Laughing All The Way Home

I was out early (back in Maya Mountain Lodge but doing it cheap-skate this time, taking advantage of their kind discount to volunteers) exploring the rainforest and trying to find the motmot, or at least a trogon or toucan, when I heard a huge din coming from quite high up above and slightly behind me on the hillside. I had just had a conversation with a member of staff that I nearly walked into as I walked backwards with my monocular against my eye, who told me that the trogons and toucans usually go to the top of those trees about 2pm when it’s very hot, singing noisily. Could this be them eight hours early, I wondered. Excitedly, I followed the noise. It was truly loud, and was obviously two, not quite calling and responding, rather being a demi-semi-quaver out from each other. And raucous! Repeated sounds again and again and again. 

I clambered up the path, convinced that I should see them any moment it was so loud, but all the time the noise led me further on and up. The thick tangle of trees and vines revealed neither parrot nor parakeet, toucan nor trogon. At least, not yet….The mantra drew me on, till I reached a clearing near the brow of the slope, and still I could hear it further away from me. I looked across to where the trees started again, and suddenly saw two very large birds sitting facing outwards, one above the other, on the bare exposed stumpy limbs of two dead branches in a tree. They were still a good two hundred yards away, and still raucous! Using my monocular, I could see they were each about 2 feet long, yellow and black markings, and I wondered if they were parrots. My stupid glasses could not give me a good enough resolution on the head parts, but they seemed beaky.

(I am learning fast that you need the resolution because to identify birds accurately, you need to check out the relevant bits. Thus, to identify a parrot accurately would be to clock the beak, head shape and the tail. The black collared hawk of the other weekend was its tail length being the same as its wings, and so forth. There is also another fascinating thing called ‘the giss’ – the overall shape, flight pattern and feeling tone of a bird. For example, and these are easy because they also look very different, a duck’s flight is different to a heron’s, or a flock of starlings move very differently to the fractal pattern of lapwings.)

I watched entranced, and then the birds quietened as suddenly as they had started. I went into the Lodge’s dining area where I knew they had a bird book (ours was in Crooked Tree) and began the second round – the fun of identifying the ‘find’. I scoured the parrots, the parakeets and the trogons. None was quite so big, none was yellow and black. Hmmm. I went further afield, and suddenly saw the exact yellow and black markings – yellow head and breast, black back, yellow and black barred tail. I read the details – forested area, in pairs, 22 inches, diet of snakes and small lizards to supplement…guess what its name was? Unforgettable! The Laughing Falcon!!! The description of the call, and the slightly out of sync duet meant that they were unmistakable, and never to be forgotten! The falcons’ hooky beak which my silly monocular didn’t clarify enough would be suitably blurrily similar to have mistaken for a parrot.  By this time Conor had joined me, and I lead him back up and through the trees so he could see them too, sitting serenely on their perches like a pair of Grecian vases.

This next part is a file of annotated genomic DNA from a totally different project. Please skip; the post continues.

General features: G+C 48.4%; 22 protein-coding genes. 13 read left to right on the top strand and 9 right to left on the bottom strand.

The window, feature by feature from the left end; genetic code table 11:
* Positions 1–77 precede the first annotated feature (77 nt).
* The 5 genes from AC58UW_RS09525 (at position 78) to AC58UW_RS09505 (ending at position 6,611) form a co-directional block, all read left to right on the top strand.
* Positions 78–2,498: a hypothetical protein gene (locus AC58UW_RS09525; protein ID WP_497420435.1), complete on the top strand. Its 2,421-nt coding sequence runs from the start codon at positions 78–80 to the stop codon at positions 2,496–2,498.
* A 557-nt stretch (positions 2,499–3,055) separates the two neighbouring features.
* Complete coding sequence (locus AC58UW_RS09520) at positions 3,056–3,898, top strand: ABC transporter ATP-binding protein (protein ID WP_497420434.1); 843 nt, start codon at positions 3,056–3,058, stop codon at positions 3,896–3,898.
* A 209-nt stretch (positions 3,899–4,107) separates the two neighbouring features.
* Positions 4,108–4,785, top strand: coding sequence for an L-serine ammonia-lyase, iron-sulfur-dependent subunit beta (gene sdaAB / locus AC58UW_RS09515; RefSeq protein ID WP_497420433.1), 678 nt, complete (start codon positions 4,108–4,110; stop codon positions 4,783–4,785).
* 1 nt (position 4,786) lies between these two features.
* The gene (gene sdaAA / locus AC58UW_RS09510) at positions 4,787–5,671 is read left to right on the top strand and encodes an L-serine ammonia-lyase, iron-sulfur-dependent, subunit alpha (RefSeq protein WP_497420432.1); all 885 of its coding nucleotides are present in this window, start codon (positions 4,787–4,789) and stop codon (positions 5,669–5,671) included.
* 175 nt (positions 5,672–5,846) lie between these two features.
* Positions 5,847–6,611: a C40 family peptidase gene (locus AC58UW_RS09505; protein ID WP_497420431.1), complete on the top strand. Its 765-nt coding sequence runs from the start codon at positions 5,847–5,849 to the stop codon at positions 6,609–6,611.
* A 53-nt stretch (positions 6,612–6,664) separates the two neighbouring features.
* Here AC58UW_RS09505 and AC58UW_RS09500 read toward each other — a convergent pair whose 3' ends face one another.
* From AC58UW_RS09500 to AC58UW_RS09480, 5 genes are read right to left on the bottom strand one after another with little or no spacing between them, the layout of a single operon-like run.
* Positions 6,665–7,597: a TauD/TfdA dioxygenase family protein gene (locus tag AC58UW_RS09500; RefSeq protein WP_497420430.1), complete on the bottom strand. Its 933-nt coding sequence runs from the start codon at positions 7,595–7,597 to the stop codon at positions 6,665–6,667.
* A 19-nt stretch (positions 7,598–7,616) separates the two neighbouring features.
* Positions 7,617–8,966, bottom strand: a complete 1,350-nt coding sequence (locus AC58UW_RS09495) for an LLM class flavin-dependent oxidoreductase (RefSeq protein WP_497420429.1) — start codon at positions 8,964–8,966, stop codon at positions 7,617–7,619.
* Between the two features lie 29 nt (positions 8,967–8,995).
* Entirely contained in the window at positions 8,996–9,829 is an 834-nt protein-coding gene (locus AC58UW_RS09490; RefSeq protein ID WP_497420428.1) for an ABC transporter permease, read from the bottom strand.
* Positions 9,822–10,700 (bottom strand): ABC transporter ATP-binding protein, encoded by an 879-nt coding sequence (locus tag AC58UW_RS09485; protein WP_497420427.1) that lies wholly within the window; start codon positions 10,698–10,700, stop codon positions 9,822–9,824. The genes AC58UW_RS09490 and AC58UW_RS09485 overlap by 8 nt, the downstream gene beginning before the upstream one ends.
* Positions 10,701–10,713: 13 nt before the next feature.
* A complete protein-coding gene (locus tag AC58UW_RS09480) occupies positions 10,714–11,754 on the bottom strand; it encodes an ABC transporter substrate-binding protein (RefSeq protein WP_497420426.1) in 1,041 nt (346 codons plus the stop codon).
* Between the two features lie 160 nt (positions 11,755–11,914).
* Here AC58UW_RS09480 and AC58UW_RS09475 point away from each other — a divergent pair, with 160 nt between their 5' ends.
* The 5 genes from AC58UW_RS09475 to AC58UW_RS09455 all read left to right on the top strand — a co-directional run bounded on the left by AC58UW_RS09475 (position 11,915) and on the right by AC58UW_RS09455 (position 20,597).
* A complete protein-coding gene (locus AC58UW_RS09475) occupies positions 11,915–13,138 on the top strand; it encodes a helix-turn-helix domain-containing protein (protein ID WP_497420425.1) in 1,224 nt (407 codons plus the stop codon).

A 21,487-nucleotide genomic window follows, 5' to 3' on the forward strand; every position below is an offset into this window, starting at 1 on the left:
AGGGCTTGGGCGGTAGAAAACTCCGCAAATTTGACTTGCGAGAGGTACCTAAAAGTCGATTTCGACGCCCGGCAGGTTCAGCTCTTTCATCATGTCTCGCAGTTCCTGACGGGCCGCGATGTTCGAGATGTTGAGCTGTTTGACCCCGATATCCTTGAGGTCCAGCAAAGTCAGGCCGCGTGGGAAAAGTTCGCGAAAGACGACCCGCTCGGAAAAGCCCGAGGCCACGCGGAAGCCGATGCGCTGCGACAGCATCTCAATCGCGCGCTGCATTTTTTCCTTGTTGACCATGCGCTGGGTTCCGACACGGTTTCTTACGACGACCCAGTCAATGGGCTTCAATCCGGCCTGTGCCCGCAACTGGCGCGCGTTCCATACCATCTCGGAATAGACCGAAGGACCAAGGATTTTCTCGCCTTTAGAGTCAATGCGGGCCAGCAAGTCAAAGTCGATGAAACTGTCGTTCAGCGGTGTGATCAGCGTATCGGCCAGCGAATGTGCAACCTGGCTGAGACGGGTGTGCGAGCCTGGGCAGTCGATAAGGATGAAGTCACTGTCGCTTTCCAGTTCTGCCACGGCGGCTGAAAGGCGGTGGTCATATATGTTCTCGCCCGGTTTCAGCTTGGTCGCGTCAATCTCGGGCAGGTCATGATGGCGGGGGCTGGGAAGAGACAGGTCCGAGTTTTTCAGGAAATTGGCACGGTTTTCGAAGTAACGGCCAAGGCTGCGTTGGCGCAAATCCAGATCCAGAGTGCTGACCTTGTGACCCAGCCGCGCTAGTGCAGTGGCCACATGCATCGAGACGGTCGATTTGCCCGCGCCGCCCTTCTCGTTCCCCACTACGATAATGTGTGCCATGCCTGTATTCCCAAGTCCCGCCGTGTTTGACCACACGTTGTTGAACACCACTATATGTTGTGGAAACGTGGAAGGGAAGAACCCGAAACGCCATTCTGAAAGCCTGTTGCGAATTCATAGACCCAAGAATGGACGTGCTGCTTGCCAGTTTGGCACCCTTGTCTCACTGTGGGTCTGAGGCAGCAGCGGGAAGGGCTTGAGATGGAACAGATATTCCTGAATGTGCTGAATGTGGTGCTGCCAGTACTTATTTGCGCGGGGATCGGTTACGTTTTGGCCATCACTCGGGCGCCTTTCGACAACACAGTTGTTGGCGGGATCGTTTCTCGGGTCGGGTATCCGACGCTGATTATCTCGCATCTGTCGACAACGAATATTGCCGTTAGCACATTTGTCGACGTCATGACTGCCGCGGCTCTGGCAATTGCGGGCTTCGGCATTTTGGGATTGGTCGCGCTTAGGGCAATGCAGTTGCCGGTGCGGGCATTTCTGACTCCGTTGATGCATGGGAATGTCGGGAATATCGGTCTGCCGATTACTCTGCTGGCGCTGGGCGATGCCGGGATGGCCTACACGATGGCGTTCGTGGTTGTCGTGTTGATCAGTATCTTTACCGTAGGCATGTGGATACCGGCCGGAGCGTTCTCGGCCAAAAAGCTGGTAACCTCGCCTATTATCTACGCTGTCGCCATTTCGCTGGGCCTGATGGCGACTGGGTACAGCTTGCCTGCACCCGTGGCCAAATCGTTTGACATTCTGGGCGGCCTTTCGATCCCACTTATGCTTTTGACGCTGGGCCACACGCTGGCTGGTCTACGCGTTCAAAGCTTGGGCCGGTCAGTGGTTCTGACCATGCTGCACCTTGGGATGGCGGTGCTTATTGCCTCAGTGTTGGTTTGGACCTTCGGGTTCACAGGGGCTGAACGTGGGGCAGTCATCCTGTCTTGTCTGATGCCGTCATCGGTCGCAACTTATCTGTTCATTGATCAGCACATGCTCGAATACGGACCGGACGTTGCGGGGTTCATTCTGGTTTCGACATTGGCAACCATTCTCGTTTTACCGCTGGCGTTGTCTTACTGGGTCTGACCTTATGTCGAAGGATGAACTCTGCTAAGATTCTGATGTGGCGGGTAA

Anyway, to the point of it all. When we had first come to the Lodge, on my birthday weekend, we had met a woman who told us about someone called Rosita Arvigo who had adopted, or been adopted by, a local traditional healer or shaman. We didn’t pay too much attention, but then Conor found a book by Rosita in a local store. He was fascinated, and decided that he would like to pay Don Elijio’s successors a visit.  We discovered that they lived in San Antonio, a village near the Lodge, and decided to do a quick sprint up on the Saturday and down on the Sunday. Conor wondered if some traditional herbs may help his overall health and well-being.

We arrived about 10.30am, good old buses, and enjoyed mooching around the fabulous market, burgeoning with produce. We are still finding fruits and veg that are completely new to us, and enjoying the tasting! Knowing our way, we wandered up the short cut over the hill to the Lodge, and settled back into the Parrot Perch. The charm of the place was still potent, and different flowers were blooming everywhere as the rainy season unfolds. We had intended to visit the Rainforest Medicine Trail, but it was an exceedingly hot day (it’s been a very un-rainy two weeks) and because of the high canopy of trees, darkness descends much earlier than sunset in the wooded areas. The most helpful Emily agreed with our decision to wait till Sunday, and told us about Xunantunich, about 1 mile from the Guatemalan border, and 15 minutes in the bus from San Ignacio. We walked back to the market, picked up some bananas (10 for 25p) and cashews for lunch, and set off. The bus stops right by the hand-winched cable ferry across the Mopan River – one of Belize River’s two tributaries – which moves broadly and shallowly and pretty fast down through the mountains and out to sea in Belize City. Once over to the other bank, we had a 2 mile walk up to the site on a well paved road through less dense rainforest, full of loads of dancing moths and butterflies. They seemed particularly fond of some chamomile-like flowers growing beside the road. Being very hot, we were grateful for any shade as we made our way uphill. Conor noticed a movement beside us, and then a greyish brown shape became clearer as it snuffled through the grassy verge. As it got closer, apparently oblivious to or unconcerned about us, we saw the pattern of rings on its tough back plating, long thin tail, long piggy snout and relatively big ears – an armadillo!